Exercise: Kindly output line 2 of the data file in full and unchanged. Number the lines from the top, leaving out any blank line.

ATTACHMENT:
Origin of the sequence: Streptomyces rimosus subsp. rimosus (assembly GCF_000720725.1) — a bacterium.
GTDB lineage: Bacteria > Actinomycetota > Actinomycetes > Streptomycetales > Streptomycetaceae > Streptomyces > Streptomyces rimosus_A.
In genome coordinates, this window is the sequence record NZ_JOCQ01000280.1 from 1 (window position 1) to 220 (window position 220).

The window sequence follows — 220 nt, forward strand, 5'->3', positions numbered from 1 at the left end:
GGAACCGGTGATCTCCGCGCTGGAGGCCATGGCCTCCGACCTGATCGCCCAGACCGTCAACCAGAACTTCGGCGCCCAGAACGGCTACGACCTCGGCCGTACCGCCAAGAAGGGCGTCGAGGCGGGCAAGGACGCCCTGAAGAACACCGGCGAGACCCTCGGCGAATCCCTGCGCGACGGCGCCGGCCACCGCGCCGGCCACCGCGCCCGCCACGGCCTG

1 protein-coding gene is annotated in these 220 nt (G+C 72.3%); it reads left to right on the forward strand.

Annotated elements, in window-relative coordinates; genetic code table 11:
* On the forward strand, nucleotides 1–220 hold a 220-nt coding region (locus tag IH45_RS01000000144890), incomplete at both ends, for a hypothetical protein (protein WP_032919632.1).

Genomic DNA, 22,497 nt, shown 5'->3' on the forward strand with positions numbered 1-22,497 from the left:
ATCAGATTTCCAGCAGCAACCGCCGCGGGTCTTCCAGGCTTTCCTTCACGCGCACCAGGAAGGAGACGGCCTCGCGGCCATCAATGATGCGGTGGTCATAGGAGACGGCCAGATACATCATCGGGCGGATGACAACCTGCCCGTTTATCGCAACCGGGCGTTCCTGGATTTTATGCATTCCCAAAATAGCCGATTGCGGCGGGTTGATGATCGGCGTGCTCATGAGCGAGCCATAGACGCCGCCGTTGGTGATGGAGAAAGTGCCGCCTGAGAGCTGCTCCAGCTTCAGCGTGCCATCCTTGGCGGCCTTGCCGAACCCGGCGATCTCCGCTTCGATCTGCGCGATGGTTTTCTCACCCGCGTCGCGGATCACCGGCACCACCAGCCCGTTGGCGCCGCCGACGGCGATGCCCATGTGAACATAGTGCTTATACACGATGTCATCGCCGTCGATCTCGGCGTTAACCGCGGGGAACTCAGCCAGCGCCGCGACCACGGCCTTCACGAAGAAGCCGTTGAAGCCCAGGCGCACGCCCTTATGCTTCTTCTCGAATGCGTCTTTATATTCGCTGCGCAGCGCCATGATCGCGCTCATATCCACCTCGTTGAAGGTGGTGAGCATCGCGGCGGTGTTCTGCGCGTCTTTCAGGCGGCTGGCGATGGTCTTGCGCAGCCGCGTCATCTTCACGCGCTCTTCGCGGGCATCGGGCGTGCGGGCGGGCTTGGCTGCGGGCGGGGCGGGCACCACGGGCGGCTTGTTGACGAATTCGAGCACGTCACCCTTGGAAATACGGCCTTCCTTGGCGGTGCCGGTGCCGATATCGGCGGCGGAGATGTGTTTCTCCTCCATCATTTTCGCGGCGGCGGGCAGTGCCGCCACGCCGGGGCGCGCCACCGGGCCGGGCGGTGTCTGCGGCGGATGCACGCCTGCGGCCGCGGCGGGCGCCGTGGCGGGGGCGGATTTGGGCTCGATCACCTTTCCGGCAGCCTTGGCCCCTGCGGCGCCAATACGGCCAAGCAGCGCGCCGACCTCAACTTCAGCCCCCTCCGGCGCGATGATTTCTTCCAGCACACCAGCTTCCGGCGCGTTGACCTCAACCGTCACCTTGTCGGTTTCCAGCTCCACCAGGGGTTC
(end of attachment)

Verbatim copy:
GTDB lineage: Bacteria > Actinomycetota > Actinomycetes > Streptomycetales > Streptomycetaceae > Streptomyces > Streptomyces rimosus_A.